A recent blog on Mind You by psychiatrist Dr. David Laing Dawson on rationally planning mental health services made me realize that creating and implementing services for mental illness is not rocket science.
Part of my realization arose from two psychiatric emergencies that my own family had to deal with in the past year. Both had fast and positive outcomes, unlike so many others. The reasons, I think, are quite simple.
Starting at the front line of service for serious mental illnesses are the police. Every community needs (as my own community has) a police/psychiatric professional team to respond to emergencies.
The city of Hamilton has a Crisis and Outreach Support Team called COAST. Their hotline is 24/7 but they also have a mobile team, consisting of a mental health worker and a police officer, and will respond to crisis calls between the hours of 8 a.m. and 1 a.m. daily.
To supplement that, a properly trained police force sensitive to the reality of serious mental illness and with compassion is required. Yes, there are exceptions that receive a lot of publicity, but from what I've seen personally and from what people tell me, we mostly have that now. I am continually amazed at the extent that many ordinary patrol officers go to help in these situations.
What many communities lack is an emergency department reserved for psychiatric patients and staffed by specialists which Hamilton does have.
Of course, it has to be well integrated with the regular ER with considerable consultation so that people are not wrongly pigeonholed. As so many of you can testify to, the standard reception in ER is to isolate the psychiatric patient and keep them waiting.
Then, they are more often than not discharged over the wishes of their family. If they are admitted, it is only for a brief period of time and they are not allowed to properly stabilize. There are never enough beds in most communities.
Recently, a young suicidal girl in Ottawa spent eight nights in the ER and was discharged because their were no beds.
In Guelph, Ontario, the emergency room was brought to a standstill recently because there were so many psychiatric patients there waiting for the too-few beds available for them. One mother in Vancouver told me how her son with schizophrenia was "tossed out of" an ER in Toronto as the nurse told the mother via long distance that all he needed was a sandwich.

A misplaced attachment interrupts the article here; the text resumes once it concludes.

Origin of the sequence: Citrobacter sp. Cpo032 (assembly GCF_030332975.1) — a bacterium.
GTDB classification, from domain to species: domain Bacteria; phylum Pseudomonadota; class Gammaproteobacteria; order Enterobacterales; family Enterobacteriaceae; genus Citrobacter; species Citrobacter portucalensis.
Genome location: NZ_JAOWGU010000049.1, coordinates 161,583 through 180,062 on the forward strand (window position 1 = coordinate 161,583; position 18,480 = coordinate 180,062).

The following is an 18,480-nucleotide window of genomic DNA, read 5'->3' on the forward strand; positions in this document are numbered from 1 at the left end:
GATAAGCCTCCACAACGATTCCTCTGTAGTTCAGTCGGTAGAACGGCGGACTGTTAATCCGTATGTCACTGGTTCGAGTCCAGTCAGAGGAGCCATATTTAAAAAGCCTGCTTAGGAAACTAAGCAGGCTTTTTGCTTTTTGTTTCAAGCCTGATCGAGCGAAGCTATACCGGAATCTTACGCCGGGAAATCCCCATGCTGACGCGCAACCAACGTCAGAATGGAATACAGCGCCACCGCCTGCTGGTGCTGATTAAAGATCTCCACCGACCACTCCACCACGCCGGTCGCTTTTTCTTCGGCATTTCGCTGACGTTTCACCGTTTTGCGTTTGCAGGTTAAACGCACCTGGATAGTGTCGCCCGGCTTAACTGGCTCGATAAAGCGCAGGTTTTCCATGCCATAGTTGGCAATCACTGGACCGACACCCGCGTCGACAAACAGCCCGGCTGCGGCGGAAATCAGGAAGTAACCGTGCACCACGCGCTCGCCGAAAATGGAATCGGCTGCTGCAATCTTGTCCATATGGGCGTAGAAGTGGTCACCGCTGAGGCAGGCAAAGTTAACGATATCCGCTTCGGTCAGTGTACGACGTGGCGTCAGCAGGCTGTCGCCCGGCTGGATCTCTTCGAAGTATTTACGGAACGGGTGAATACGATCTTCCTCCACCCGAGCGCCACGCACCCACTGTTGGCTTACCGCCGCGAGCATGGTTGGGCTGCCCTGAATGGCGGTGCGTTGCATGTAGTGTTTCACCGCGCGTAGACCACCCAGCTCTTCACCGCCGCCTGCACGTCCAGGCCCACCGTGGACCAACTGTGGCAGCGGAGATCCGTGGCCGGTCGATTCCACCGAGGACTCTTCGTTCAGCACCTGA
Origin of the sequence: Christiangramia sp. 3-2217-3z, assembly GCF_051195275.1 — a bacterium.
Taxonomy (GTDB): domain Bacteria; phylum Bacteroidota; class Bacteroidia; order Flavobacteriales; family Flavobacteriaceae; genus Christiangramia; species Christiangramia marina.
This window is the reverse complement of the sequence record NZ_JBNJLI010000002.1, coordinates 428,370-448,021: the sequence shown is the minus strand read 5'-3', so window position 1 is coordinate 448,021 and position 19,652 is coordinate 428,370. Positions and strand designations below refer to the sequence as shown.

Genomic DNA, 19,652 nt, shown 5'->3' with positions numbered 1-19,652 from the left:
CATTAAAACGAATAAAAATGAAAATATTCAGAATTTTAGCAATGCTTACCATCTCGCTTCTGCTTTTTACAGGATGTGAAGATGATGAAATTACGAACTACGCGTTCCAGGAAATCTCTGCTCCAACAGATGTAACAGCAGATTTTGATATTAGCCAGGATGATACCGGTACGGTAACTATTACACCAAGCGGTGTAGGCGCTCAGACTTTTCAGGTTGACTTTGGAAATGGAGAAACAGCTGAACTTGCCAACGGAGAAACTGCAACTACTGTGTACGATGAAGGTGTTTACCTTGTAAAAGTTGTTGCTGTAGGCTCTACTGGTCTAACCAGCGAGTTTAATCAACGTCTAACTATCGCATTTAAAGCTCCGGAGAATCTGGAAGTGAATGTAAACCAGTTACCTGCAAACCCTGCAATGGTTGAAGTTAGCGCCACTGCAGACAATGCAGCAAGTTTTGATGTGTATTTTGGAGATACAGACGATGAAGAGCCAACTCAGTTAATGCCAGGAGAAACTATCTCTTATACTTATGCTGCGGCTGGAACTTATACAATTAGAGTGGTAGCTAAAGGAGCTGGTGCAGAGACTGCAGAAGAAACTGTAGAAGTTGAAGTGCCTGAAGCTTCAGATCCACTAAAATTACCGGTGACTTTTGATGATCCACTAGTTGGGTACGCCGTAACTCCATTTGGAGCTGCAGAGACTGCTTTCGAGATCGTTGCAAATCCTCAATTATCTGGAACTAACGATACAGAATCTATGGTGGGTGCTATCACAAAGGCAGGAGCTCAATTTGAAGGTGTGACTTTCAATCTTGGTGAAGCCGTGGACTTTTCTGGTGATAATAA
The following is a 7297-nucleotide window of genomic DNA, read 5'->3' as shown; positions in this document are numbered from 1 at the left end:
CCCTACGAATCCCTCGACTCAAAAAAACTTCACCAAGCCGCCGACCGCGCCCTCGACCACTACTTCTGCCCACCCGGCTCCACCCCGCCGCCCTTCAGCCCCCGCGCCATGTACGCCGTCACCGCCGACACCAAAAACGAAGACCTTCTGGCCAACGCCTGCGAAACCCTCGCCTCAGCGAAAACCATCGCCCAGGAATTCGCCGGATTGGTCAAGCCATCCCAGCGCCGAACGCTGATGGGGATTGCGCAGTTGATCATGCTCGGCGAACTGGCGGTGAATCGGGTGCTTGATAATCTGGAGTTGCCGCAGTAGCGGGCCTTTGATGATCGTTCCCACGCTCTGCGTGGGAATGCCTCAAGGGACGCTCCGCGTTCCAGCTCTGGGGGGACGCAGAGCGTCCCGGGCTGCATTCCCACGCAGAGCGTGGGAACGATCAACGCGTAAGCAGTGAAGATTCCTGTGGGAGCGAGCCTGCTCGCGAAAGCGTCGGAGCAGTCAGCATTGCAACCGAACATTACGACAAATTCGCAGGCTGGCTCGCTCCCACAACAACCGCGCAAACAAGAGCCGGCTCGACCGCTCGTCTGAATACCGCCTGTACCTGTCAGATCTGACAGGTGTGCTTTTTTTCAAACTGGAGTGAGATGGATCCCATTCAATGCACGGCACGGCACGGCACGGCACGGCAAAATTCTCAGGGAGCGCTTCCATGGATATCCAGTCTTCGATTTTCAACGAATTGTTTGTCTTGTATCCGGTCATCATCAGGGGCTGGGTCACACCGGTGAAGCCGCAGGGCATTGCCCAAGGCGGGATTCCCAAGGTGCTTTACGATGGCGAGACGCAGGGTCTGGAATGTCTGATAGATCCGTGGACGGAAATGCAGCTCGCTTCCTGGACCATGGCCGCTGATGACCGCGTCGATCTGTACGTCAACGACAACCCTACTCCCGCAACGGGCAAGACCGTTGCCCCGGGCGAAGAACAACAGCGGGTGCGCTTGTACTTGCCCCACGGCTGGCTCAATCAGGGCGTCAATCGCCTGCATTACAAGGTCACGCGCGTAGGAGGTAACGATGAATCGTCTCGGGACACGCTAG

And that is the other crucial piece -- hospital beds. I'm fortunate to live in a community with one of the few stand alone psychiatric hospitals left in Ontario. There are beds and, while there may be shortages, people usually get to stay if they need to in order to become stabilized.
While not every community can have its own psychiatric hospital, they should have sufficient beds in other hospitals reserved for people with psychiatric problems.
Sadly, they don't and because of that people often get discharged long before they should as the pressure for more emergency beds increases. Thus, what we get are very sick people hospitalized long enough to take the edge off the worst of their symptoms, and then tossed out so more emergencies can be handled.
It is the revolving door that we have now. The Vancouver mother I cited above also told me that:
Ten years ago, again in Toronto, my son was turfed out of hospital after a couple of weeks, at night, into freezing February winter, with no money, no friends or relatives at hand ... nothing. It was a terrifying scramble for us, 3,000 miles away, to try to get him into a hotel so he wouldn't freeze to death on the streets. Looks like nothing has changed.
What is important for those who do have the fortune to stay long enough to be stabilized is to have a caring competent staff who treat them and their families. Hiding behind fake privacy to exclude families from treatment and discharge decisions saves no one other than incompetents who fear oversight.
Finally, the last piece is proper discharge planning. No one should be discharged without a place to stay, follow-up with an outpatient clinic or community medical staff, and sufficient supports to help them maintain their improvement.
When governments don't want to do something but want to give the appearance of doing something, they set up a task force or committee to investigate and bring back a report. It looks good to some but does nothing and that is what so many jurisdictions do.
Maybe it is because I live in Ontario, but this province is the master when it comes to this. Between 1983 and 2011, there have been 16 reports done by the Ontario government on reforming mental health care and few changes. I haven't bothered to add in all that has gone on since then, but it would add to the numbers.
The solution is easy but getting there is not. We will only get there when we continue to press the politicians and drag them into doing what any civilized community should do and that is to properly care for those who are ill. And by that, I mean all the ill.
First published on Mind You: Reflections on Mental Illness, Mental Health and Life March 21, 2016 by Marvin Ross
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